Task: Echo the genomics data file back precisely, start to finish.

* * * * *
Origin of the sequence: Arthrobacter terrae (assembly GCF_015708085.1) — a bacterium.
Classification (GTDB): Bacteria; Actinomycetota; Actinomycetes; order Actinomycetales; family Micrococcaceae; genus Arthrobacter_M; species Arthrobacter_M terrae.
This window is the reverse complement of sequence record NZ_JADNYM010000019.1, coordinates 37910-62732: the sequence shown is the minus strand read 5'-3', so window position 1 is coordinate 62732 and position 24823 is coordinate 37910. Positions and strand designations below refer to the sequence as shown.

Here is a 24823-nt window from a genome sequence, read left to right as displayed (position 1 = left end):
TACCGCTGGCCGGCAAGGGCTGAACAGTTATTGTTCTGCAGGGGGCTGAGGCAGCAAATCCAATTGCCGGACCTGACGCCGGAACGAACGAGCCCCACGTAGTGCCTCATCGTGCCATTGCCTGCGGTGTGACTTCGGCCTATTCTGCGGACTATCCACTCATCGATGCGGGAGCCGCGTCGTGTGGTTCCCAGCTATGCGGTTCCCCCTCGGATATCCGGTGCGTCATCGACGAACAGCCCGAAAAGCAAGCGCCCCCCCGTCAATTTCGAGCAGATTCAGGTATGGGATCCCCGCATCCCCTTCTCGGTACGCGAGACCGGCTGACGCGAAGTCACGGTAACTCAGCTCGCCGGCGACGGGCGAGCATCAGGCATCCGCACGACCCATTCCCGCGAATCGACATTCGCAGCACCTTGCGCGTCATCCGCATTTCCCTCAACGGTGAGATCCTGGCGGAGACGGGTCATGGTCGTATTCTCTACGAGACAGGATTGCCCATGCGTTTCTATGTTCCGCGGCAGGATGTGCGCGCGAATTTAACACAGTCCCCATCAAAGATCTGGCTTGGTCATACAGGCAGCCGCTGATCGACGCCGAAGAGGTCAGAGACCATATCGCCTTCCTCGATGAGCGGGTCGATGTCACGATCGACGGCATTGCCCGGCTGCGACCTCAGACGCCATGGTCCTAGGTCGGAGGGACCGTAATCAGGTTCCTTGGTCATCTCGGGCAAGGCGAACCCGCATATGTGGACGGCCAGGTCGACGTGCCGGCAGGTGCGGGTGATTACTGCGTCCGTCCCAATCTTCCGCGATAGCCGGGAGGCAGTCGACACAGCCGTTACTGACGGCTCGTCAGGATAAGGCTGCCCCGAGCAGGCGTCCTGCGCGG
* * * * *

Origin of the sequence: Arthrobacter terrae (assembly GCF_015708085.1) — a bacterium.
Classification (GTDB): Bacteria; Actinomycetota; Actinomycetes; order Actinomycetales; family Micrococcaceae; genus Arthrobacter_M; species Arthrobacter_M terrae.
This window is the reverse complement of sequence record NZ_JADNYM010000019.1, coordinates 37910-62732: the sequence shown is the minus strand read 5'-3', so window position 1 is coordinate 62732 and position 24823 is coordinate 37910. Positions and strand designations below refer to the sequence as shown.

Here is a 24823-nt window from a genome sequence, read left to right as displayed (position 1 = left end):
TACCGCTGGCCGGCAAGGGCTGAACAGTTATTGTTCTGCAGGGGGCTGAGGCAGCAAATCCAATTGCCGGACCTGACGCCGGAACGAACGAGCCCCACGTAGTGCCTCATCGTGCCATTGCCTGCGGTGTGACTTCGGCCTATTCTGCGGACTATCCACTCATCGATGCGGGAGCCGCGTCGTGTGGTTCCCAGCTATGCGGTTCCCCCTCGGATATCCGGTGCGTCATCGACGAACAGCCCGAAAAGCAAGCGCCCCCCCGTCAATTTCGAGCAGATTCAGGTATGGGATCCCCGCATCCCCTTCTCGGTACGCGAGACCGGCTGACGCGAAGTCACGGTAACTCAGCTCGCCGGCGACGGGCGAGCATCAGGCATCCGCACGACCCATTCCCGCGAATCGACATTCGCAGCACCTTGCGCGTCATCCGCATTTCCCTCAACGGTGAGATCCTGGCGGAGACGGGTCATGGTCGTATTCTCTACGAGACAGGATTGCCCATGCGTTTCTATGTTCCGCGGCAGGATGTGCGCGCGAATTTAACACAGTCCCCATCAAAGATCTGGCTTGGTCATACAGGCAGCCGCTGATCGACGCCGAAGAGGTCAGAGACCATATCGCCTTCCTCGATGAGCGGGTCGATGTCACGATCGACGGCATTGCCCGGCTGCGACCTCAGACGCCATGGTCCTAGGTCGGAGGGACCGTAATCAGGTTCCTTGGTCATCTCGGGCAAGGCGAACCCGCATATGTGGACGGCCAGGTCGACGTGCCGGCAGGTGCGGGTGATTACTGCGTCCGTCCCAATCTTCCGCGATAGCCGGGAGGCAGTCGACACAGCCGTTACTGACGGCTCGTCAGGATAAGGCTGCCCCGAGCAGGCGTCCTGCGCGG